The role of O-GlcNAcylation on inflammation remains contradictory (38). O-GlcNAcylation has been shown to increase NF-κB transcriptional activity through some mechanisms. However, in some conditions such as acute vascular injury, O-GlcNAcylation also exerts anti-inflammatory effects via inhibition of the NF-κB pathway, suggesting a complex regulation of inflammation by O-GlcNAcylation. On the basis of these previous reports, the downregulation of NF-κB pathway in the tumors grown in Ogt-Tg/+ mice (Fig. 5A) suggested that the reduction in the expression of inflammatory cytokines might to be due to inhibition of the NF-κB pathway by O-GlcNAcylation. It could downregulate p38 MAPK, resulting in ERK1/2 activation, a potent growth engine, in the tumors grown in Ogt-Tg/+ mice.

Macrophages play central roles in acute and chronic inflammatory processes and are thought to be the major source of inflammatory cytokines (31). O-GlcNAcylation is elevated in patients with diabetes which is associated with a low-grade chronic inflammation (38) and may effect on macrophage functions (39). However, the inflammatory response of macrophages in patients with diabetes also remains contradictory. In vivo hyperglycemia may have complex effects on macrophage functions, depending on their tissue of origin and on the duration of diabetes. Increased production of proinflammatory factors was observed in peritoneal macrophages from mice two weeks after diabetes induction with alloxan or streptozotocin (40). On the other hand, TNF-α and IL-6 production in response to lipopolysaccharide stimulation was downregulated in peritoneal macrophages from mice 4 months after diabetes induction with streptozotocin (41). Moreover, the inflammatory response to multiple toll-like receptor ligands was impaired in alveolar macrophages from mice 2 weeks after diabetes induction with streptozotocin (42). Because O-GlcNAcylation is augmented in diabetic patients, we tried to reveal whether O-GlcNAcylation in macrophages may affect to the inflammatory response. As shown in Fig. 6, the activation of NF-κB was downregulated in the highly O-GlcNAcylated macrophages in the tumor tissues grown in Ogt-Tg/+ mice. Because NF-κB was inhibited through the O-GlcNAcylation of NF-κB p65 on its Ser 536 (30), O-GlcNAcylation might mediate NF-κB inactivation in macrophages resulting in impaired inflammation around the tumor tissues and increased proliferation of tumor cells in Ogt-Tg/+ mice. A lot of previous reports show that tumor development requires chronic inflammation and cancer progression also require chronic inflammation. On the other hand, it is also known that in certain contexts, proinflammatory cytokines, such as TNF-α secreted from macrophages, suppress cancer cell proliferation and progression (43–45). To elucidate how O-GlcNAcylation regulates tumor progression, further investigation should be performed about the effect of O-GlcNAcylation on inflammatory responses of respective tumor-associated cells including macrophages, lymphocytes, and fibroblasts during various stages of tumor formation.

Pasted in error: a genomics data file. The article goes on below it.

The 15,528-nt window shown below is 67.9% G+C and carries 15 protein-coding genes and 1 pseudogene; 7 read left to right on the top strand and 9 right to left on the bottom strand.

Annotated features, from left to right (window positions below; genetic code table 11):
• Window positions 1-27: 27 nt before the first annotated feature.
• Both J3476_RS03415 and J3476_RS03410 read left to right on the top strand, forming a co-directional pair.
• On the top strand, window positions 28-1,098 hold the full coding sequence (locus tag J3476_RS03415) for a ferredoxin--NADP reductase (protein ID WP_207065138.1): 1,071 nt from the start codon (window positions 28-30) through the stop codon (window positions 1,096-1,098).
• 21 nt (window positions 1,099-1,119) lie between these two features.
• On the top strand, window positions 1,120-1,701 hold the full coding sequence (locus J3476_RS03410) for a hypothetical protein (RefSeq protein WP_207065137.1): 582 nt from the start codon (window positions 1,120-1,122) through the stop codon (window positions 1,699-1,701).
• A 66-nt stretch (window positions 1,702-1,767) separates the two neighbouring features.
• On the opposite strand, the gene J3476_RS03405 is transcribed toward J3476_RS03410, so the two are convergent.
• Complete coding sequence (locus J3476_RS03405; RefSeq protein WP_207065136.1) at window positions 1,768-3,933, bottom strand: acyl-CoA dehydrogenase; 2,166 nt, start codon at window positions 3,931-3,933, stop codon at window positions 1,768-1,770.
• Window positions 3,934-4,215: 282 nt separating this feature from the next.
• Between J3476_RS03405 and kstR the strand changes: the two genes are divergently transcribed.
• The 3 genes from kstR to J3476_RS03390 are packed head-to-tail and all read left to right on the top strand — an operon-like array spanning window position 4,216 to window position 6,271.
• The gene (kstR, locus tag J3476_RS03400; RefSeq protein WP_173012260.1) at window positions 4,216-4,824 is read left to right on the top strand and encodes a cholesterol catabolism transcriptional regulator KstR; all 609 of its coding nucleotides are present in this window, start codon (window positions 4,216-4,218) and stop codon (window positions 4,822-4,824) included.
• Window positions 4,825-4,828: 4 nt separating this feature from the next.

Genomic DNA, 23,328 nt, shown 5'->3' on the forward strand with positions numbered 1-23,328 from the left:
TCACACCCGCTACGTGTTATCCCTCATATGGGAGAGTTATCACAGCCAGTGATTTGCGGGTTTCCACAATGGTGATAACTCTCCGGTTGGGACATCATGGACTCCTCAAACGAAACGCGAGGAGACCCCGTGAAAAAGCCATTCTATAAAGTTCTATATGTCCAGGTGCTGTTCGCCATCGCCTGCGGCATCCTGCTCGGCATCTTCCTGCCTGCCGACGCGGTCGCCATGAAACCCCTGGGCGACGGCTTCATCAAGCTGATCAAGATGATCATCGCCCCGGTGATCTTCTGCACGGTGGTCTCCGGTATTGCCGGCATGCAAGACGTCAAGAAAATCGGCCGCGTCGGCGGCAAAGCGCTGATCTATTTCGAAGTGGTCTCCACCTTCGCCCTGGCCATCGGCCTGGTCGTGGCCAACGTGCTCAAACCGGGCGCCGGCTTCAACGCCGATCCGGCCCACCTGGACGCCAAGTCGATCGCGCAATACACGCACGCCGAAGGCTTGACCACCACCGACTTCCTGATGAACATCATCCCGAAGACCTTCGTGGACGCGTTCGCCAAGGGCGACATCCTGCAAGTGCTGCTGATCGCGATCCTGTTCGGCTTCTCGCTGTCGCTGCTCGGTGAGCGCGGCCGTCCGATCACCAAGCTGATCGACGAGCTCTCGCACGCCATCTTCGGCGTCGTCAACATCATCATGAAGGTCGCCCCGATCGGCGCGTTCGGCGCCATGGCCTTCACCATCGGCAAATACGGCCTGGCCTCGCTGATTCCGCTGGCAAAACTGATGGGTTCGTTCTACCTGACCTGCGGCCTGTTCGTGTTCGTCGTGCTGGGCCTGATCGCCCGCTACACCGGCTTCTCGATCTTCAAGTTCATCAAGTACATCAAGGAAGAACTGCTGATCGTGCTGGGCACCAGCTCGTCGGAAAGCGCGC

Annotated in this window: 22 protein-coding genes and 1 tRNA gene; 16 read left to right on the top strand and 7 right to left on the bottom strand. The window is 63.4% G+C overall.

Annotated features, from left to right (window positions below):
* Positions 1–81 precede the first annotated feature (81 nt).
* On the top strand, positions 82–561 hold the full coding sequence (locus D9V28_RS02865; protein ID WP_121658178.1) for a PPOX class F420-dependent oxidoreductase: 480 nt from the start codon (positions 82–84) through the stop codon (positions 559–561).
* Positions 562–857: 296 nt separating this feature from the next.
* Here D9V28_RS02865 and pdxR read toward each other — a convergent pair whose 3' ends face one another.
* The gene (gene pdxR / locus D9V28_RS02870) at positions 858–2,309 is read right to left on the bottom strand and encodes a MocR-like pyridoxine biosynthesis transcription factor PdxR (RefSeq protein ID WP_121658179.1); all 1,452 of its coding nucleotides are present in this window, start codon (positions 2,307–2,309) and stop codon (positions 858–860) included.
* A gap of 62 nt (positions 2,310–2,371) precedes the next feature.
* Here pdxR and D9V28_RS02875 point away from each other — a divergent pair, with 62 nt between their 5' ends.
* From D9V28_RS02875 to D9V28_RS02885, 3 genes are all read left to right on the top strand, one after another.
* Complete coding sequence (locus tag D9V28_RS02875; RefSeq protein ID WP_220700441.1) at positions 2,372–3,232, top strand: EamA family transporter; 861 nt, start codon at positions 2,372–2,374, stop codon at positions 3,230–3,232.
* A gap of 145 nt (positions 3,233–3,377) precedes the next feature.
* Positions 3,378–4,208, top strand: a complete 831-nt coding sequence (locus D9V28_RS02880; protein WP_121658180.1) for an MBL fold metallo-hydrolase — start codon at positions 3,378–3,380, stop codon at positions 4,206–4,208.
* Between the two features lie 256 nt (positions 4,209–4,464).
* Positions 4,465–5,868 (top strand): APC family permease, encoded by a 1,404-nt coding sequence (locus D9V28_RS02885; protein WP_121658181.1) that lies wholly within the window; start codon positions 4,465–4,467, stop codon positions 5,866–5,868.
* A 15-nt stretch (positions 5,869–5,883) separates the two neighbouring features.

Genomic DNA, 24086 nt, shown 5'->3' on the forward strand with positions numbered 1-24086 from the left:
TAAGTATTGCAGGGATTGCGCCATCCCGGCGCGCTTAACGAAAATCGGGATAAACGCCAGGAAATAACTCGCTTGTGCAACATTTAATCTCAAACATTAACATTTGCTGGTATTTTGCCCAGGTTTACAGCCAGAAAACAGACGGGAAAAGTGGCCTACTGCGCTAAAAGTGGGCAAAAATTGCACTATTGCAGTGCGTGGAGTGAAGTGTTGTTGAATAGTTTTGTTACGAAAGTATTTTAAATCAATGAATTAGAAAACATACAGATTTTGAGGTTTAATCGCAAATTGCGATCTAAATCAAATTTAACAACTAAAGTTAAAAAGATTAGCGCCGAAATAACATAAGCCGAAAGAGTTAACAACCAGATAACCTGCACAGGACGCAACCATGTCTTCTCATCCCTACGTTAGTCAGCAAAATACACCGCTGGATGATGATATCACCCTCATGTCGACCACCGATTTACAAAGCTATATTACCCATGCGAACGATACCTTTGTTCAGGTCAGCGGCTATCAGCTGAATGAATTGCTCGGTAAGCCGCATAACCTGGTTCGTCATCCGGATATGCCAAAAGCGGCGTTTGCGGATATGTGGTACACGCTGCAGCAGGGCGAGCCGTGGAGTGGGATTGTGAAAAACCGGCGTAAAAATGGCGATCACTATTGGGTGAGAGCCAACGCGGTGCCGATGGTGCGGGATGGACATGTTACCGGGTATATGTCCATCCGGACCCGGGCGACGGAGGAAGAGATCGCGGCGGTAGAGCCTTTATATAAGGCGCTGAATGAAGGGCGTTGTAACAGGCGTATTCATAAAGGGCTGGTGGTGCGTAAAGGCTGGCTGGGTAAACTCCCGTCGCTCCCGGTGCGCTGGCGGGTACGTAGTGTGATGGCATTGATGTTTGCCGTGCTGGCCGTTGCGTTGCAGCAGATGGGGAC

We showed the reduction of infiltrated F4/80+ macrophages into the tumor from Ogt-Tg/+ mice (Fig. 7A). Macrophage recruitment into tumor tissues is regulated by the interactions between macrophages and multiple microenvironmental cues such as cytokines, chemokines, and extracellular matrix components (46). NF-κB is partially involved in the signaling of the interactions to regulate the macrophage infiltration into tumor tissues through regulating the cytokines/chemokines production and the cell movement. The downregulation of NF-κB activity was observed in the tumor tissues and macrophages from Ogt-Tg/+ mice (Fig. 5A and E). It seemed to be a cause of the reduction of infiltrated F4/80+ macrophages into the tumor from Ogt-Tg/+ mice. To clarify the molecular mechanisms, further detail investigation is needed about the effect of O-GlcNAcylation on macrophage infiltration into tumor tissues.

Given that the morbidity and mortality rates for various cancers are significantly higher in patients with diabetes than in patients without diabetes (47–49), it is likely that O-GlcNAcylation, not only within cancer cells, but also in the TME, may affect cancer development or progression in diabetic patients. The strategy to reduce O-GlcNAcylation in the TME as well as in cancer cells might become a substitution therapy in addition to anticancer drugs, especially for cancers where the morbidity and mortality rate is said to be higher in patients with diabetes.

No potential conflicts of interest were disclosed.

Conception and design: K. Moriwaki, M. Asahi

Development of methodology: K. Moriwaki

Acquisition of data (provided animals, acquired and managed patients, provided facilities, etc.): K. Moriwaki

Analysis and interpretation of data (e.g., statistical analysis, biostatistics, computational analysis): K. Moriwaki, M. Asahi

Writing, review, and/or revision of the manuscript: K. Moriwaki, M. Asahi

Study supervision: M. Asahi

The authors thank Ms Yoshiko Takeshige, Naoko Segawa, and Nozomi Tokuhara for their excellent experimental support.

This study was supported, in part, by a Grant-in-Aid for Scientific Research (C) no.17590249 (to M. Asahi) from the Japan Society for the Promotion of Science by the Ministry of Education, Science, Culture, Sports and Technology, Japan.

The costs of publication of this article were defrayed in part by the payment of page charges. This article must therefore be hereby marked advertisement in accordance with 18 U.S.C. Section 1734 solely to indicate this fact.